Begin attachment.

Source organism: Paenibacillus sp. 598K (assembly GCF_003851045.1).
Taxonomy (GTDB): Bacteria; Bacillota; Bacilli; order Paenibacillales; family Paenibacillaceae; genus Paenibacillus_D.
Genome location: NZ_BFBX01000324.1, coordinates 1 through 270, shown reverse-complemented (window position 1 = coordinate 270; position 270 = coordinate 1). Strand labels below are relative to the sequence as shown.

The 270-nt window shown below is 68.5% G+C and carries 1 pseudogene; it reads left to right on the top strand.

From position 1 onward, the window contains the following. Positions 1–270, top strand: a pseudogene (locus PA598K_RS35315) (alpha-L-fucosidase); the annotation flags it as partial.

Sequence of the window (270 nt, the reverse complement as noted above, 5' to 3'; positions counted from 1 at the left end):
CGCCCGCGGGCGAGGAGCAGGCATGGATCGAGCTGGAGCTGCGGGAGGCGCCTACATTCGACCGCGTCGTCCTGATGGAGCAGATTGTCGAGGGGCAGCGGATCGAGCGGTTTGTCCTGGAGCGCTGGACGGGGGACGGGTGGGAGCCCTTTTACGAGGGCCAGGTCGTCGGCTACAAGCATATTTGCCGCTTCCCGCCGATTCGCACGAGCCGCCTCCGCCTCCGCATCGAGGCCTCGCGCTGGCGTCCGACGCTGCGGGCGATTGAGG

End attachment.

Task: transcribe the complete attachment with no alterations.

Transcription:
Source organism: Paenibacillus sp. 598K (assembly GCF_003851045.1).
Taxonomy (GTDB): Bacteria; Bacillota; Bacilli; order Paenibacillales; family Paenibacillaceae; genus Paenibacillus_D.
Genome location: NZ_BFBX01000324.1, coordinates 1 through 270, shown reverse-complemented (window position 1 = coordinate 270; position 270 = coordinate 1). Strand labels below are relative to the sequence as shown.

The 270-nt window shown below is 68.5% G+C and carries 1 pseudogene; it reads left to right on the top strand.

From position 1 onward, the window contains the following. Positions 1–270, top strand: a pseudogene (locus PA598K_RS35315) (alpha-L-fucosidase); the annotation flags it as partial.

Sequence of the window (270 nt, the reverse complement as noted above, 5' to 3'; positions counted from 1 at the left end):
CGCCCGCGGGCGAGGAGCAGGCATGGATCGAGCTGGAGCTGCGGGAGGCGCCTACATTCGACCGCGTCGTCCTGATGGAGCAGATTGTCGAGGGGCAGCGGATCGAGCGGTTTGTCCTGGAGCGCTGGACGGGGGACGGGTGGGAGCCCTTTTACGAGGGCCAGGTCGTCGGCTACAAGCATATTTGCCGCTTCCCGCCGATTCGCACGAGCCGCCTCCGCCTCCGCATCGAGGCCTCGCGCTGGCGTCCGACGCTGCGGGCGATTGAGG